So I’ve decided to take a new approach. An honest approach. I’ve touched on this before with posts about my searches and my SfEP professional membership status, but now I want to grasp it with both hands and own it. I don’t mean posting about my personal life, soap opera style … but I’m going to be myself, and that might mean writing about things that aren’t writing, and maybe even things that aren’t editing. In this way I hope to post more often, and give you stuff to read that comes from the heart, rather than from a marketing expert’s idea of what will help my site rankings.

So here we have an irrelevant but sexy picture of a Triumph motorbike. Not connected with writing, but hey, your main character has got to have some mode of transport, right? How about it?

Triumph Tiger motorbike
An irrelevant Triumph.
Personal Reading

Children’s books: my favourites & recommendations

During the last few weeks I’ve probably handled more hard copy books than I usually pick up in a year. As I try to get my baby interested in books I remember all the books I read and loved as a child. Here are some of my favourites.

Reading to a baby from an ABC book
Trying to get my baby interested in reading.

The Ladybird ABC book – the first book I had as a child, and the book that (alongside my parents, of course!) taught me to read. I’m told I was a ridiculously early reader (I don’t remember learning), and my mother credits this book, where you can clearly see not only the letter, but the letter within the word and the picture all on the same spread. It didn’t take me long to make the connection between the big ‘a’ and the smaller ‘a’ within the word ‘apple’.

The Magic Faraway Tree
Just look at those illustrations! I wish I could photograph every page.

Enid Blyton’s The Magic Faraway Tree. Blyton gets dissed a lot but I loved Dick and Fanny – not to mention Bessie and Joe. My view might be slightly coloured by the gorgeous illustrations in this edition, though. They are lush, and perfectly complement the trippy stories about a tree with its topmost branches touching a rotating carousel of magical lands, all with different, weird and wonderful themes. The tree’s inhabitants include a man with the moon for a head and a man who wears a suit made out of saucepans. What’s not to love?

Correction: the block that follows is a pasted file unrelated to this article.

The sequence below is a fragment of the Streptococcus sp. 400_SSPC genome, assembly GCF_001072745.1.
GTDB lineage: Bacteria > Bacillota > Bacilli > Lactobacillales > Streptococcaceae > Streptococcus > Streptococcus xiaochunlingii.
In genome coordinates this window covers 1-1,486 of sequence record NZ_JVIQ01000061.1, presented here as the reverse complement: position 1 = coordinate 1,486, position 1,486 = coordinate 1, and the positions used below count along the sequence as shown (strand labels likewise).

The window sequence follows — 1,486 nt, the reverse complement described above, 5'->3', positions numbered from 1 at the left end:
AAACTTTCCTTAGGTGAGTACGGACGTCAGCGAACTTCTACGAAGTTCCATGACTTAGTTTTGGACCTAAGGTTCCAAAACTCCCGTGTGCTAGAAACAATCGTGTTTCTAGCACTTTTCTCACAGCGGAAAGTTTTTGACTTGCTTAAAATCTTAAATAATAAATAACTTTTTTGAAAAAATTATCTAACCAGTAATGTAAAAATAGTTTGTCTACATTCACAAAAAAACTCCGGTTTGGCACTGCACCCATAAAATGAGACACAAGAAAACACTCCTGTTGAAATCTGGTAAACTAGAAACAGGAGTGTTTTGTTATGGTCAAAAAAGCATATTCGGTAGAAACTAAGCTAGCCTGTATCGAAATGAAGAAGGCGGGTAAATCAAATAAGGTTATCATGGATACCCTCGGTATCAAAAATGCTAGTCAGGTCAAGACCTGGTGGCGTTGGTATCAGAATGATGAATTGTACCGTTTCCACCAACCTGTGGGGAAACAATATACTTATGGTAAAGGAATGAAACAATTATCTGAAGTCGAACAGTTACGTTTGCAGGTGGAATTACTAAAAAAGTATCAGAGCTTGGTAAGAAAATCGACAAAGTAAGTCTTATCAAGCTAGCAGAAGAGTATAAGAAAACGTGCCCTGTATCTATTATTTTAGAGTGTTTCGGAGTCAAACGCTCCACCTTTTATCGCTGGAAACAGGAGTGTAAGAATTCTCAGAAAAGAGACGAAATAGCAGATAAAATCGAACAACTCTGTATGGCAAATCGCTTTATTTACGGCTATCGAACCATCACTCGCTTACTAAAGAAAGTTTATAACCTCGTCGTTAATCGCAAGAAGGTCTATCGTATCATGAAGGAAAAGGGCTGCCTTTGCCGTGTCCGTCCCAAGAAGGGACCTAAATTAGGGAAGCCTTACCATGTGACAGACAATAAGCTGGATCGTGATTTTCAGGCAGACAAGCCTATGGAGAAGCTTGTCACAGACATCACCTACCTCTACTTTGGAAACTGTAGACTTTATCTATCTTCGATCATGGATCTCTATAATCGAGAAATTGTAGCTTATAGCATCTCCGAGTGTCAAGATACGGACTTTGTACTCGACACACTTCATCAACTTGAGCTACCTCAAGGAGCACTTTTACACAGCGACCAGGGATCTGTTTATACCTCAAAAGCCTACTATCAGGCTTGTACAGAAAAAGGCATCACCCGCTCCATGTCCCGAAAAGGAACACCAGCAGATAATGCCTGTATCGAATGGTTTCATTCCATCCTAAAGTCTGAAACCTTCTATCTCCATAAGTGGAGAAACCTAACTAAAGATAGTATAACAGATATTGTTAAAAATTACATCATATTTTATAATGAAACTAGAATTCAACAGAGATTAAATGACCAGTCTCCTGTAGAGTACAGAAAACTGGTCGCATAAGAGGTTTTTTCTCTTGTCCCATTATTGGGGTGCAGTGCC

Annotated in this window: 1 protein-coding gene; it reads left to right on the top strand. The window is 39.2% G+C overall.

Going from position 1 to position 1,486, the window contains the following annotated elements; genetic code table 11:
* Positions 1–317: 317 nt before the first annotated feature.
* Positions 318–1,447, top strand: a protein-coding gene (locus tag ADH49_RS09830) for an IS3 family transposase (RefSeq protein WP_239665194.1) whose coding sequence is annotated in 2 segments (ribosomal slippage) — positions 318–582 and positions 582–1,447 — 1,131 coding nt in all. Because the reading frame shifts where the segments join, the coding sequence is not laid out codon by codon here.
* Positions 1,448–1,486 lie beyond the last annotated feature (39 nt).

Noddy and Big-Ears
Noddy and Big-Ears go to the seaside.

At the risk of wallowing in a Blyton nostalgia-fest I was also a big fan of Little Noddy. I didn’t notice the racist golliwogs at the time; I was just captivated by Noddy and his red and yellow car. The image above is from Noddy Goes to the Seaside.

The Flower Fairies
Be careful you don’t misspell ‘Poppy’. We don’t want a ‘Poopy’ fairy. We get enough poop in other aspects of life.

Cicely Mary Barker’s Flower Fairies series is just delightful, and another series which is made by its illustrations. The charming poems also teach facts about each of the flowers; facts which are made more memorable by being cloaked in whimsical verse. Perfect if you don’t want girlie pinkified fairies for your daughter (some of the ‘flower fairies’ are male, and none of them sparkle) but don’t want to completely abandon magic.

Paddington Bear
I can vouch for the fact that marmalade chunks make excellent glue.

He’s very topical at the moment thanks to the recent film (and a forthcoming one in 2017), but I’ve been a fan of Paddington Bear since childhood. The dry, straight-faced humour appeals to children and adults alike, and Michael Bond also pulls off a slapstick line of physical comedy which is very hard to do in writing. And who wouldn’t love to be able to do Paddington’s trademark hard stare?

Jennings, White Fang, the Shadow in the North
Books for slightly older readers.